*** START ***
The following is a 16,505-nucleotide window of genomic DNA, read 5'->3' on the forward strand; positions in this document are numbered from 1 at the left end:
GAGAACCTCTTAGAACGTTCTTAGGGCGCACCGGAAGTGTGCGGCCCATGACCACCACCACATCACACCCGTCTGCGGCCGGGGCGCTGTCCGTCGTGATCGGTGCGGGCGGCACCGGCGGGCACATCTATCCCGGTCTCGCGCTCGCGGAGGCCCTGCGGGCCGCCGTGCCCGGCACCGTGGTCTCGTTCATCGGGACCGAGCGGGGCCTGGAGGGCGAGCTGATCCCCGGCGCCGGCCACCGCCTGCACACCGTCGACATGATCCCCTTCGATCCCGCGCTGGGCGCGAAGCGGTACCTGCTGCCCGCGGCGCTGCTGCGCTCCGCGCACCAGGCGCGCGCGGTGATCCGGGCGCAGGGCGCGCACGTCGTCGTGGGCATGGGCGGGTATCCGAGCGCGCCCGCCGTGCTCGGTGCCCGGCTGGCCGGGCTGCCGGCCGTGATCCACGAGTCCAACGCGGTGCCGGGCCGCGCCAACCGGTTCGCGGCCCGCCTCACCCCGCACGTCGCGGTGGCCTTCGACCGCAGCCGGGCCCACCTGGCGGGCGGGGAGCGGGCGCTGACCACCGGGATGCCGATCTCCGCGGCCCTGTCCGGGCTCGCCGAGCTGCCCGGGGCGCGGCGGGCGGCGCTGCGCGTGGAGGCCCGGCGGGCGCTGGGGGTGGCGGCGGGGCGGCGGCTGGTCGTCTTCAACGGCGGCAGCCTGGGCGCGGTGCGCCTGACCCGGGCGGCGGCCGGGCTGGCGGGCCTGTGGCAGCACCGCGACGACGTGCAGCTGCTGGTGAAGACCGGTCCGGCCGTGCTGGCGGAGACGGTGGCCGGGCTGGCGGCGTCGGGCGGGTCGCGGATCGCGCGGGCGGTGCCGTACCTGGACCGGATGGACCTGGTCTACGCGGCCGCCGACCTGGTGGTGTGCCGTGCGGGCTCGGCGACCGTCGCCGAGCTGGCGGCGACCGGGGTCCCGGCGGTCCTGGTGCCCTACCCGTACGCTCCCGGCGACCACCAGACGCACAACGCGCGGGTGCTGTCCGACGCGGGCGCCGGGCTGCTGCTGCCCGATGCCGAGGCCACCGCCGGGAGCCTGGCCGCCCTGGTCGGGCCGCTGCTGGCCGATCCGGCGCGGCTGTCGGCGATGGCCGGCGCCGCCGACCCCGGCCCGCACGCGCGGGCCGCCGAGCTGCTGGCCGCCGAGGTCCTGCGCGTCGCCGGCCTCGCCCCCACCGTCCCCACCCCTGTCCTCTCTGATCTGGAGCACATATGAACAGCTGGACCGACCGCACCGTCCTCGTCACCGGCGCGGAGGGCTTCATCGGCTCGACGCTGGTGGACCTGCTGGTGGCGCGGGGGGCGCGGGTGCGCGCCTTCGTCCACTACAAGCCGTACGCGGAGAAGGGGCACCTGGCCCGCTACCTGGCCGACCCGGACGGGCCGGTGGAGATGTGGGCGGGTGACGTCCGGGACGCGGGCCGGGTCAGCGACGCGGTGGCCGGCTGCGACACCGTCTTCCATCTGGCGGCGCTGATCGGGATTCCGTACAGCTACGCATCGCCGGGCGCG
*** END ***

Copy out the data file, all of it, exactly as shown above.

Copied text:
The following is a 16,505-nucleotide window of genomic DNA, read 5'->3' on the forward strand; positions in this document are numbered from 1 at the left end:
GAGAACCTCTTAGAACGTTCTTAGGGCGCACCGGAAGTGTGCGGCCCATGACCACCACCACATCACACCCGTCTGCGGCCGGGGCGCTGTCCGTCGTGATCGGTGCGGGCGGCACCGGCGGGCACATCTATCCCGGTCTCGCGCTCGCGGAGGCCCTGCGGGCCGCCGTGCCCGGCACCGTGGTCTCGTTCATCGGGACCGAGCGGGGCCTGGAGGGCGAGCTGATCCCCGGCGCCGGCCACCGCCTGCACACCGTCGACATGATCCCCTTCGATCCCGCGCTGGGCGCGAAGCGGTACCTGCTGCCCGCGGCGCTGCTGCGCTCCGCGCACCAGGCGCGCGCGGTGATCCGGGCGCAGGGCGCGCACGTCGTCGTGGGCATGGGCGGGTATCCGAGCGCGCCCGCCGTGCTCGGTGCCCGGCTGGCCGGGCTGCCGGCCGTGATCCACGAGTCCAACGCGGTGCCGGGCCGCGCCAACCGGTTCGCGGCCCGCCTCACCCCGCACGTCGCGGTGGCCTTCGACCGCAGCCGGGCCCACCTGGCGGGCGGGGAGCGGGCGCTGACCACCGGGATGCCGATCTCCGCGGCCCTGTCCGGGCTCGCCGAGCTGCCCGGGGCGCGGCGGGCGGCGCTGCGCGTGGAGGCCCGGCGGGCGCTGGGGGTGGCGGCGGGGCGGCGGCTGGTCGTCTTCAACGGCGGCAGCCTGGGCGCGGTGCGCCTGACCCGGGCGGCGGCCGGGCTGGCGGGCCTGTGGCAGCACCGCGACGACGTGCAGCTGCTGGTGAAGACCGGTCCGGCCGTGCTGGCGGAGACGGTGGCCGGGCTGGCGGCGTCGGGCGGGTCGCGGATCGCGCGGGCGGTGCCGTACCTGGACCGGATGGACCTGGTCTACGCGGCCGCCGACCTGGTGGTGTGCCGTGCGGGCTCGGCGACCGTCGCCGAGCTGGCGGCGACCGGGGTCCCGGCGGTCCTGGTGCCCTACCCGTACGCTCCCGGCGACCACCAGACGCACAACGCGCGGGTGCTGTCCGACGCGGGCGCCGGGCTGCTGCTGCCCGATGCCGAGGCCACCGCCGGGAGCCTGGCCGCCCTGGTCGGGCCGCTGCTGGCCGATCCGGCGCGGCTGTCGGCGATGGCCGGCGCCGCCGACCCCGGCCCGCACGCGCGGGCCGCCGAGCTGCTGGCCGCCGAGGTCCTGCGCGTCGCCGGCCTCGCCCCCACCGTCCCCACCCCTGTCCTCTCTGATCTGGAGCACATATGAACAGCTGGACCGACCGCACCGTCCTCGTCACCGGCGCGGAGGGCTTCATCGGCTCGACGCTGGTGGACCTGCTGGTGGCGCGGGGGGCGCGGGTGCGCGCCTTCGTCCACTACAAGCCGTACGCGGAGAAGGGGCACCTGGCCCGCTACCTGGCCGACCCGGACGGGCCGGTGGAGATGTGGGCGGGTGACGTCCGGGACGCGGGCCGGGTCAGCGACGCGGTGGCCGGCTGCGACACCGTCTTCCATCTGGCGGCGCTGATCGGGATTCCGTACAGCTACGCATCGCCGGGCGCG